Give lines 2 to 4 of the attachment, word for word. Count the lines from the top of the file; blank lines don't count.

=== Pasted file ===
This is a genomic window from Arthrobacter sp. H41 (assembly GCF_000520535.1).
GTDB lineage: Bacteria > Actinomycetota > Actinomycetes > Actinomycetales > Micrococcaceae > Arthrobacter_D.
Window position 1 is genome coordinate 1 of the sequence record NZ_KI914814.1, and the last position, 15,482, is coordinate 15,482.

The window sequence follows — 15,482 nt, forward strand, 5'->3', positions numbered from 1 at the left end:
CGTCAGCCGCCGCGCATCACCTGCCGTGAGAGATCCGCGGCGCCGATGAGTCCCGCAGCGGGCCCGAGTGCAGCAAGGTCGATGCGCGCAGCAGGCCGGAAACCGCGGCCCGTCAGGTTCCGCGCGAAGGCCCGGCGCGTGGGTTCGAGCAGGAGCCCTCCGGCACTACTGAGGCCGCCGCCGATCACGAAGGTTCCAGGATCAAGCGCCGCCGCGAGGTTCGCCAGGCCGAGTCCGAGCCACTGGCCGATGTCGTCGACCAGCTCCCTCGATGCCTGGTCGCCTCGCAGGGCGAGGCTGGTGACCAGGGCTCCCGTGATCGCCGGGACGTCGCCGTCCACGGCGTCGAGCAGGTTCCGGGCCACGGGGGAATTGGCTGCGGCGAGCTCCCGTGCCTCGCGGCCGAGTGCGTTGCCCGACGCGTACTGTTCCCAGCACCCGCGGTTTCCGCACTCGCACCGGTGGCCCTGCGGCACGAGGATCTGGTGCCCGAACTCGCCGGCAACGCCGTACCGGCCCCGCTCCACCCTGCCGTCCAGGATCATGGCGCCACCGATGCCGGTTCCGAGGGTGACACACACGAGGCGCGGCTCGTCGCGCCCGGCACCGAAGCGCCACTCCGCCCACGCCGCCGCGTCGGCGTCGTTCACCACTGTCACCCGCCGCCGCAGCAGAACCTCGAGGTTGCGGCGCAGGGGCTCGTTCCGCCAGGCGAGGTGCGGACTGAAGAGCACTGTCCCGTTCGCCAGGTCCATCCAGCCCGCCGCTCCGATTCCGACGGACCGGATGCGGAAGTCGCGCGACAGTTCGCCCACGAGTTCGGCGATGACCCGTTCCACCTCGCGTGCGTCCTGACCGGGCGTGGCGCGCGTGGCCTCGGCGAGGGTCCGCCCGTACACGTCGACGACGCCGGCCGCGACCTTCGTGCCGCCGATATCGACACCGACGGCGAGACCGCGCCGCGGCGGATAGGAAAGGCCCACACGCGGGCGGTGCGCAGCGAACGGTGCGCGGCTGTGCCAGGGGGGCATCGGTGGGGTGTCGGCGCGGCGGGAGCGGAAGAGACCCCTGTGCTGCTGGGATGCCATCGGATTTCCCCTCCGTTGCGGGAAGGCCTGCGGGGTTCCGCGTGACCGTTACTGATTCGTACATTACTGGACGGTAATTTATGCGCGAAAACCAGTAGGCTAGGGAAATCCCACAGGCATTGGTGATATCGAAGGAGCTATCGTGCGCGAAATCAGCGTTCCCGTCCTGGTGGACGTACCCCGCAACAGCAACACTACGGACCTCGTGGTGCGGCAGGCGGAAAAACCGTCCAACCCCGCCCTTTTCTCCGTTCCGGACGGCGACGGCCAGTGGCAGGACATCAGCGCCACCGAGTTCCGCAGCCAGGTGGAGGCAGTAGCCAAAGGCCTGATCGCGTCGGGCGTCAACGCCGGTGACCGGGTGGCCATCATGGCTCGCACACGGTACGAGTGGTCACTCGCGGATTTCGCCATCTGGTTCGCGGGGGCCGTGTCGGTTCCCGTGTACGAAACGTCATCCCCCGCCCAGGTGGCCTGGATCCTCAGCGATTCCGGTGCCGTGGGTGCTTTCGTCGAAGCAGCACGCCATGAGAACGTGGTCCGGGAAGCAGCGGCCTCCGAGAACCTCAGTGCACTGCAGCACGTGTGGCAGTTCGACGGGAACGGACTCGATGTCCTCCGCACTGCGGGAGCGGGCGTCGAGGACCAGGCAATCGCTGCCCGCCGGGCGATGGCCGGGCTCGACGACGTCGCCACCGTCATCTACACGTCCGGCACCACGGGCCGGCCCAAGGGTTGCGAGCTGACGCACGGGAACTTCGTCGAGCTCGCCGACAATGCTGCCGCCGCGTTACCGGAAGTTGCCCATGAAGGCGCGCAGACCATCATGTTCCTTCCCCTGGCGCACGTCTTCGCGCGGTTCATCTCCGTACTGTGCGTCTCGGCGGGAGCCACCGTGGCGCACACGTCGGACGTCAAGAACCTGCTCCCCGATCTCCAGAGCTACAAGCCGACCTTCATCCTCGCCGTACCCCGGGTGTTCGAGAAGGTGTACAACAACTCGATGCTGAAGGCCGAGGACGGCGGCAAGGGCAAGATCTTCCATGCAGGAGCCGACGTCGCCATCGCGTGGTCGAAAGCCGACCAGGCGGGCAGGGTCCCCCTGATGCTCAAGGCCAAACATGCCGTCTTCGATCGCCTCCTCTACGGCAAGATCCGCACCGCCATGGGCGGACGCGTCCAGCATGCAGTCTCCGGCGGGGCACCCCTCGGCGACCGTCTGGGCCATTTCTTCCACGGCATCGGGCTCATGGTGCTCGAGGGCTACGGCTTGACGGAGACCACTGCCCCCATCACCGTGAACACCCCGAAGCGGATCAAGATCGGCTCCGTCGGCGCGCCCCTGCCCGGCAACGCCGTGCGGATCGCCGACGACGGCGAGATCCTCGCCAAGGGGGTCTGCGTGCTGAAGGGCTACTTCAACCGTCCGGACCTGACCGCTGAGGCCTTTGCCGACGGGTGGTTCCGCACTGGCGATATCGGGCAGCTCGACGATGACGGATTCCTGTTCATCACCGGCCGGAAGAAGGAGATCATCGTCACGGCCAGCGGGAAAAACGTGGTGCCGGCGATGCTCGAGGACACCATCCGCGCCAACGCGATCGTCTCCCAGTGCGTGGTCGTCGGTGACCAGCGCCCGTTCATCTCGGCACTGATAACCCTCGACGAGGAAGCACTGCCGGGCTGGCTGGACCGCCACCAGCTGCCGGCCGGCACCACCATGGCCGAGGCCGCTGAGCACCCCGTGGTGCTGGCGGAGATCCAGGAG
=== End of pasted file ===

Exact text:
GTDB lineage: Bacteria > Actinomycetota > Actinomycetes > Actinomycetales > Micrococcaceae > Arthrobacter_D.
Window position 1 is genome coordinate 1 of the sequence record NZ_KI914814.1, and the last position, 15,482, is coordinate 15,482.

The window sequence follows — 15,482 nt, forward strand, 5'->3', positions numbered from 1 at the left end: